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There's a whole air flow

Back in 1912, when my house was built, Portland was booming, and housing for railroad workers was going up fast and cheap. They dug a hole, set some sturdy timber posts in concrete piers, laid beams across them, and put up walls and a roof.

There was a woodstove. No central heat, no insulation, no double-glazed windows; just a box of wood and glass, hovering about three feet above a depression in the soil, with a thin wooden skirt between that crawlspace and the east wind.

Fast forward a century, and a tiny house in an ungentrified working-class neighborhood is, not surprisingly, hardly improved at all. There are electric space heaters now (of the recalled-for-fire-hazard sort), and some cheap landlord of the past insulated the roof to 70s standards, but the house is still bloody cold in the winter.

Well, that's all about to change. The Clean Energy Works contractors spent the morning here assessing and measuring, and whee! It looks like I'm getting not only big fluffy insulation on all six sides of the cube, but what amounts to an actual heating system, too.

Just think! I'll be able to sit in my living room on a January night, rather than having to go to bed just to keep warm.

It's homeowner geekery at its finest, but I'm really pretty excited.

Crossposted from Dreamwidth, where there are comment count unavailable comments. | Comment at Dreamwidth.


( 12 comments — Leave a comment )
Sep. 1st, 2010 10:08 pm (UTC)
Awesome news! So, are you paying for this, or is this a city mandated improvement they'll pay for?
Sep. 1st, 2010 10:12 pm (UTC)
It's a low-interest loan financed by Recovery Act money. I'll repay it in small monthly increments appended to my electric bill. The lien is against the property, not my credit, so it transfers with the house if I sell.

It's a spectacular deal. I'm not just "taking" money from the federal government, but I won't feel the pain of repayment too much, and meanwhile local contractors get work doing energy-saving improvements. Win all around.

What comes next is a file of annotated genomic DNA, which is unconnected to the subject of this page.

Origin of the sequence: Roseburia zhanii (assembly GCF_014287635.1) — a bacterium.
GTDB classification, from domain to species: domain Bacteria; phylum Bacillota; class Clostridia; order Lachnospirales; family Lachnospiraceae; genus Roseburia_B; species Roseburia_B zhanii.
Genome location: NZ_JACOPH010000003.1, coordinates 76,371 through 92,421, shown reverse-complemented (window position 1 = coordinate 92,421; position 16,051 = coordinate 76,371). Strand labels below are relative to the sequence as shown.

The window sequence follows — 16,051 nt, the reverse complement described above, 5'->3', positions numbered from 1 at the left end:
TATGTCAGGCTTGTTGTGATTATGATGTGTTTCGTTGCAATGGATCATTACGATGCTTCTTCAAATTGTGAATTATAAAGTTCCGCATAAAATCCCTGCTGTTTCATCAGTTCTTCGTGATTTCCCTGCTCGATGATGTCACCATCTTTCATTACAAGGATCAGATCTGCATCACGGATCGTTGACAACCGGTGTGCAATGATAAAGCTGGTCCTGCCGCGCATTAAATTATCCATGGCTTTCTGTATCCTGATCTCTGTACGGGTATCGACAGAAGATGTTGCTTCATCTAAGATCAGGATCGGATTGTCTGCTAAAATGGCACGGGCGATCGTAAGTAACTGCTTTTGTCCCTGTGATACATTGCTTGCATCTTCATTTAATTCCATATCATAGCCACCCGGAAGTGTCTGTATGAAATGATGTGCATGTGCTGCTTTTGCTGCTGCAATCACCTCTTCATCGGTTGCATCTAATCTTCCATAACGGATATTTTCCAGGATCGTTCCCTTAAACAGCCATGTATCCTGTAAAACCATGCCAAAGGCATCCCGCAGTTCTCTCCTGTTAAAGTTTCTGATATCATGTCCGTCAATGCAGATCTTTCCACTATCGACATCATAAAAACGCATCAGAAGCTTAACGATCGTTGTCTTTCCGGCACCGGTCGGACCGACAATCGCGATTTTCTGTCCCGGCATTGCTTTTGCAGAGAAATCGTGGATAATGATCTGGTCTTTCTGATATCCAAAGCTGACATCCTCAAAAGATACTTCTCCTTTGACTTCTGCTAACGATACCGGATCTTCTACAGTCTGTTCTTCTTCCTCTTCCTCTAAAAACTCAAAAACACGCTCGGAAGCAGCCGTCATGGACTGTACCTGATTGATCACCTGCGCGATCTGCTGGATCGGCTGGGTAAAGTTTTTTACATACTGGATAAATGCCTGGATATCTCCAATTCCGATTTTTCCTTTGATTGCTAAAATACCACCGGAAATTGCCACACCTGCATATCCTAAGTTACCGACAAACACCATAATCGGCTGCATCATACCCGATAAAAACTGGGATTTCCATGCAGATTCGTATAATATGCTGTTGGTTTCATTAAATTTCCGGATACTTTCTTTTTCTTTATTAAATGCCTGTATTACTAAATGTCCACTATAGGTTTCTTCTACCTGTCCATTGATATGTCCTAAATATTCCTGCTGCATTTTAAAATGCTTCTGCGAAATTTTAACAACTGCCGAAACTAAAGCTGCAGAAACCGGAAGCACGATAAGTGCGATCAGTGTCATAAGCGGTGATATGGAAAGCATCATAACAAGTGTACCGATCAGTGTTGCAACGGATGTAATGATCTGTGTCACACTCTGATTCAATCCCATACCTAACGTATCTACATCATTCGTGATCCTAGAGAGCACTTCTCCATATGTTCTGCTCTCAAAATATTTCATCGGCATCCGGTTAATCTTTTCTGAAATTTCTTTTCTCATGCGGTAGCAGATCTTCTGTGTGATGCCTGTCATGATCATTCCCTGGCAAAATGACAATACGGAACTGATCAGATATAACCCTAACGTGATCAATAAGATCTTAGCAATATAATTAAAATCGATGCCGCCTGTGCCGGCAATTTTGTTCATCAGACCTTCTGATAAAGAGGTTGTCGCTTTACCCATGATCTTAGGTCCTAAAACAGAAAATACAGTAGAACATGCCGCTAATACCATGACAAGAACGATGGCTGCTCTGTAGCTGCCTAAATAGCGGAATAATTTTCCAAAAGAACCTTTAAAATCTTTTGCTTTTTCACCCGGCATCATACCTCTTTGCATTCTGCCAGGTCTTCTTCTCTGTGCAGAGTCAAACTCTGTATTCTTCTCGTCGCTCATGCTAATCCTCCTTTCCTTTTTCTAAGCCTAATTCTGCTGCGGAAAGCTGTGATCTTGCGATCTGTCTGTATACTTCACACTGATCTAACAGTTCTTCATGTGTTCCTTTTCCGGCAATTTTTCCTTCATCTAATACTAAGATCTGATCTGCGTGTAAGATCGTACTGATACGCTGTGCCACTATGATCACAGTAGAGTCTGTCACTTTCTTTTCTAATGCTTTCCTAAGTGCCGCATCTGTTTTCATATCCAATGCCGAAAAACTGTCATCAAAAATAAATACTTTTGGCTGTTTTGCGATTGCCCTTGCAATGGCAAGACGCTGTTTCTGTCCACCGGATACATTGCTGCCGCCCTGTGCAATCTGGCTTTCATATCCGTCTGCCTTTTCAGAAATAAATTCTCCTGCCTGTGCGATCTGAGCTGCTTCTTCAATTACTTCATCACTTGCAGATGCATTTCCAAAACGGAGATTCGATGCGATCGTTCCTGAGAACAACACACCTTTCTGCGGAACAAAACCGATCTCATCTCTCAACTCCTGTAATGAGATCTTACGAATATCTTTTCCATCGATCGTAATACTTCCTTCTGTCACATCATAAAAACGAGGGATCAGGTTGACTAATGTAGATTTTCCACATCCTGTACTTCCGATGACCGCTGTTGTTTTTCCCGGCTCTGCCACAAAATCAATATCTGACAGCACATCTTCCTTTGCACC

Sep. 1st, 2010 10:36 pm (UTC)
"Fast forward a century" -- Interesting history, this house.
Sep. 1st, 2010 10:53 pm (UTC)
I plan to move an interior wall at some not too distant point, and I want to build a time capsule into the new wall: a document stating my own history in the house and everything I know about it.

All I've ever found in the work I've done is a 1912 nickel under the original front door threshold, disproving the county record that lists the house's date of construction as 1906.
Sep. 2nd, 2010 04:12 am (UTC)
hey! that's awesome! a nice comfy house in the winter is made of win!
Sep. 2nd, 2010 04:33 am (UTC)
And it will be so much nicer if you come to visit in the spring!
Sep. 2nd, 2010 06:20 am (UTC)
This is such a good investment and a fitting part of your big project.
Sep. 2nd, 2010 06:26 am (UTC)
Yes, thanks. It seems like a tremendous bonus to me in my pursuit of a Nice Place To Live.
Sep. 2nd, 2010 07:57 am (UTC)
That sounds fab! Cosy warm winter evenings in Portland. :-)
Sep. 2nd, 2010 05:36 pm (UTC)
I'm overdue for a bit of winter comfort in this place. It's cute, but it's like a cute sieve in January. I'm looking forward to discovering what cozy feels like at that time of year.
Sep. 7th, 2010 05:16 am (UTC)
That's a pretty awesome program; I'm glad you have it there. Yay, homeowner geekery!
Sep. 7th, 2010 05:26 am (UTC)
Considering that in the one thermostat-controlled room in the house (my bathroom), the heat came on this morning, I'm pretty excited about the prospect of better insulation.
( 12 comments — Leave a comment )



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